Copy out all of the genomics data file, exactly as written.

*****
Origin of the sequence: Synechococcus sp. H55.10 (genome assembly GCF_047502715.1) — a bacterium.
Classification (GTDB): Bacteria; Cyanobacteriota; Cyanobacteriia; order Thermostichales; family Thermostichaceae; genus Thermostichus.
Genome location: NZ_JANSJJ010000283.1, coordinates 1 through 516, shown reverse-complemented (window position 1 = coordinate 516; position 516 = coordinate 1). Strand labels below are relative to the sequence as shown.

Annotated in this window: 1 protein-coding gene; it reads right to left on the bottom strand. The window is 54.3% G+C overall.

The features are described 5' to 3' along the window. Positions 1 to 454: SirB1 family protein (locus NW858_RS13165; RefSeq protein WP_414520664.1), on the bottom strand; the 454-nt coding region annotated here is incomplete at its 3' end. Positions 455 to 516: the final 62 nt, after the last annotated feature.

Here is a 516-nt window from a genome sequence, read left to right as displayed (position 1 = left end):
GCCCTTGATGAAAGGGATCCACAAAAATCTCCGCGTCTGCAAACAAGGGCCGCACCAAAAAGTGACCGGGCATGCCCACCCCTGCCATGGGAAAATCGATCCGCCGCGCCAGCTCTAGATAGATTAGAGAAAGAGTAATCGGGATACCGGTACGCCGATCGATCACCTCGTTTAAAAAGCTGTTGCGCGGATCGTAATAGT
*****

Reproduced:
Origin of the sequence: Synechococcus sp. H55.10 (genome assembly GCF_047502715.1) — a bacterium.
Classification (GTDB): Bacteria; Cyanobacteriota; Cyanobacteriia; order Thermostichales; family Thermostichaceae; genus Thermostichus.
Genome location: NZ_JANSJJ010000283.1, coordinates 1 through 516, shown reverse-complemented (window position 1 = coordinate 516; position 516 = coordinate 1). Strand labels below are relative to the sequence as shown.

Annotated in this window: 1 protein-coding gene; it reads right to left on the bottom strand. The window is 54.3% G+C overall.

The features are described 5' to 3' along the window. Positions 1 to 454: SirB1 family protein (locus NW858_RS13165; RefSeq protein WP_414520664.1), on the bottom strand; the 454-nt coding region annotated here is incomplete at its 3' end. Positions 455 to 516: the final 62 nt, after the last annotated feature.

Here is a 516-nt window from a genome sequence, read left to right as displayed (position 1 = left end):
GCCCTTGATGAAAGGGATCCACAAAAATCTCCGCGTCTGCAAACAAGGGCCGCACCAAAAAGTGACCGGGCATGCCCACCCCTGCCATGGGAAAATCGATCCGCCGCGCCAGCTCTAGATAGATTAGAGAAAGAGTAATCGGGATACCGGTACGCCGATCGATCACCTCGTTTAAAAAGCTGTTGCGCGGATCGTAATAGT